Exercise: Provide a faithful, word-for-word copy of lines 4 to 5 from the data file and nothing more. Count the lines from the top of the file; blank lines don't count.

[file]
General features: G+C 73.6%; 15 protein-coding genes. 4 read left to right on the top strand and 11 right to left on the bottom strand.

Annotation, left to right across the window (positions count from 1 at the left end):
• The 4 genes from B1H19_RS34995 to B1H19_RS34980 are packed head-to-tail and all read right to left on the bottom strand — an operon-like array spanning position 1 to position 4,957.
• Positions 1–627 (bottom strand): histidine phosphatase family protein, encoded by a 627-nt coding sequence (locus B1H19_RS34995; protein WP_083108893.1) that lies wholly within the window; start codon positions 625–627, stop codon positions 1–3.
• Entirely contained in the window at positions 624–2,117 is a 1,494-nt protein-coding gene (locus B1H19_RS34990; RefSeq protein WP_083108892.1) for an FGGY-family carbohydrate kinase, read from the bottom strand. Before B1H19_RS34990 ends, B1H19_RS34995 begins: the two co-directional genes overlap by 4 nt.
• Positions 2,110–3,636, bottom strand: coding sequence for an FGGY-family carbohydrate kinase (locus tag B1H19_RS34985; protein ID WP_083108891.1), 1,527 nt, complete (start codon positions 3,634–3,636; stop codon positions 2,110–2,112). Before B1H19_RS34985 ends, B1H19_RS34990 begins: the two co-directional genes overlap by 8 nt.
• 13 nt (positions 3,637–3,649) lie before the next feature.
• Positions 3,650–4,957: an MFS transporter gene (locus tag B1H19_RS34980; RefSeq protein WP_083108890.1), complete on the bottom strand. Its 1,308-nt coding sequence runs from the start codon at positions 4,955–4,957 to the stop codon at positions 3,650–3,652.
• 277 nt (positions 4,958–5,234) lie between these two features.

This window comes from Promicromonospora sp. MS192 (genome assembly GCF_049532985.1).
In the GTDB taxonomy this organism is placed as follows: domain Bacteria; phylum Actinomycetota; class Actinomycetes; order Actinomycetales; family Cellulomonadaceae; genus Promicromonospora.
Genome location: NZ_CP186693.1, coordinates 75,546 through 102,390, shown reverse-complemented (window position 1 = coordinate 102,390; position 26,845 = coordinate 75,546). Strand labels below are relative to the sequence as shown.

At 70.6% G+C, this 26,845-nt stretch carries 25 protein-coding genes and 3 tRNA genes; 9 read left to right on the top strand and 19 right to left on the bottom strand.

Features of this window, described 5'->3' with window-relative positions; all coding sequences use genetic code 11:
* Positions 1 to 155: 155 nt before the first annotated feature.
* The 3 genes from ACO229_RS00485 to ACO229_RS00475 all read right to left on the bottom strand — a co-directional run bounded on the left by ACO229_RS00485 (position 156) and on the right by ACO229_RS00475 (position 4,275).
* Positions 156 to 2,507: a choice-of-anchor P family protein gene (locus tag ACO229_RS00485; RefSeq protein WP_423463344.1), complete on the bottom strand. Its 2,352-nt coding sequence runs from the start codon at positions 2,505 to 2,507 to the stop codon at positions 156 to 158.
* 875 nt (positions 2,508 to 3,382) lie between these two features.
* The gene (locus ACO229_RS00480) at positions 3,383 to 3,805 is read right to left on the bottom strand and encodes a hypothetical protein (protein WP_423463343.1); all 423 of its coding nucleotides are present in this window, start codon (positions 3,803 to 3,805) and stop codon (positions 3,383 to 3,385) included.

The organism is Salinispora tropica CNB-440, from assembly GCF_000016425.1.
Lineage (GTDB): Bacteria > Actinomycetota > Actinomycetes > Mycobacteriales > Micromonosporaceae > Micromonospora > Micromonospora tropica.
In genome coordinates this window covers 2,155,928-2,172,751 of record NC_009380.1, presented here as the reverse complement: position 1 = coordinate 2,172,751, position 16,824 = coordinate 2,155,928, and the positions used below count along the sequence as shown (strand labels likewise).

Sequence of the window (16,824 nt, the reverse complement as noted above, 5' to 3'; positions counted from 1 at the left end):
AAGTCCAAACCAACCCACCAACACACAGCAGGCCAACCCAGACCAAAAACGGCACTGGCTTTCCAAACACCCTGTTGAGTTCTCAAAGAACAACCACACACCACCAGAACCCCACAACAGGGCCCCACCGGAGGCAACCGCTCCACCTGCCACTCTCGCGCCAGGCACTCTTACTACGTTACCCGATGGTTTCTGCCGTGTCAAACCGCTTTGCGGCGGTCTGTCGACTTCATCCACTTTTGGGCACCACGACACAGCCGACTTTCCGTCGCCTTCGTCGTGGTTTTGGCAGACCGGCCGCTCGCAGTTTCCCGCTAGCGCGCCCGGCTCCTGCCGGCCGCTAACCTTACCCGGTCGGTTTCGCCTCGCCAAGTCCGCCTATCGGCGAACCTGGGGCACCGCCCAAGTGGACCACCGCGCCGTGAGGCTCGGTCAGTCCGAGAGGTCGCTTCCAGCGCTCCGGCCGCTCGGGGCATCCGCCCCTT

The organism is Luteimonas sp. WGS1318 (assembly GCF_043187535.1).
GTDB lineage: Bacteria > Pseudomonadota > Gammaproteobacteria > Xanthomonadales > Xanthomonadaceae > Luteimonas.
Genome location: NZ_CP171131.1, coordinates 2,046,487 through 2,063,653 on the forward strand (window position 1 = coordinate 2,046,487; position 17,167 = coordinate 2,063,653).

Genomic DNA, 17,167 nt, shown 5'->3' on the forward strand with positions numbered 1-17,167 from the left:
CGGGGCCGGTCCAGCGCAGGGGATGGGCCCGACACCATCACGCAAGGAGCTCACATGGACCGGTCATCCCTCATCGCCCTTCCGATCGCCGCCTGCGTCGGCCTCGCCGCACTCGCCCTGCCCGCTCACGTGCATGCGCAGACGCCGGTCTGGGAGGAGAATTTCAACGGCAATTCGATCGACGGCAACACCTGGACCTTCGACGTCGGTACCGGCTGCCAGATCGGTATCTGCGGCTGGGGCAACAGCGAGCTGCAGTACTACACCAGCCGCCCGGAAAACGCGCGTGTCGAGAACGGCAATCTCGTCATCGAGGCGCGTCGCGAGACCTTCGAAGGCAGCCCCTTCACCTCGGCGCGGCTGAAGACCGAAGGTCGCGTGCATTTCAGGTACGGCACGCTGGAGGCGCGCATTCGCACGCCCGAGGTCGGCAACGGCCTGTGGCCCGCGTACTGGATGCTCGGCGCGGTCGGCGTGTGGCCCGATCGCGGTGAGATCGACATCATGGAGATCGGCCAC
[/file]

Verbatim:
• Positions 1–627 (bottom strand): histidine phosphatase family protein, encoded by a 627-nt coding sequence (locus B1H19_RS34995; protein WP_083108893.1) that lies wholly within the window; start codon positions 625–627, stop codon positions 1–3.
• Entirely contained in the window at positions 624–2,117 is a 1,494-nt protein-coding gene (locus B1H19_RS34990; RefSeq protein WP_083108892.1) for an FGGY-family carbohydrate kinase, read from the bottom strand. Before B1H19_RS34990 ends, B1H19_RS34995 begins: the two co-directional genes overlap by 4 nt.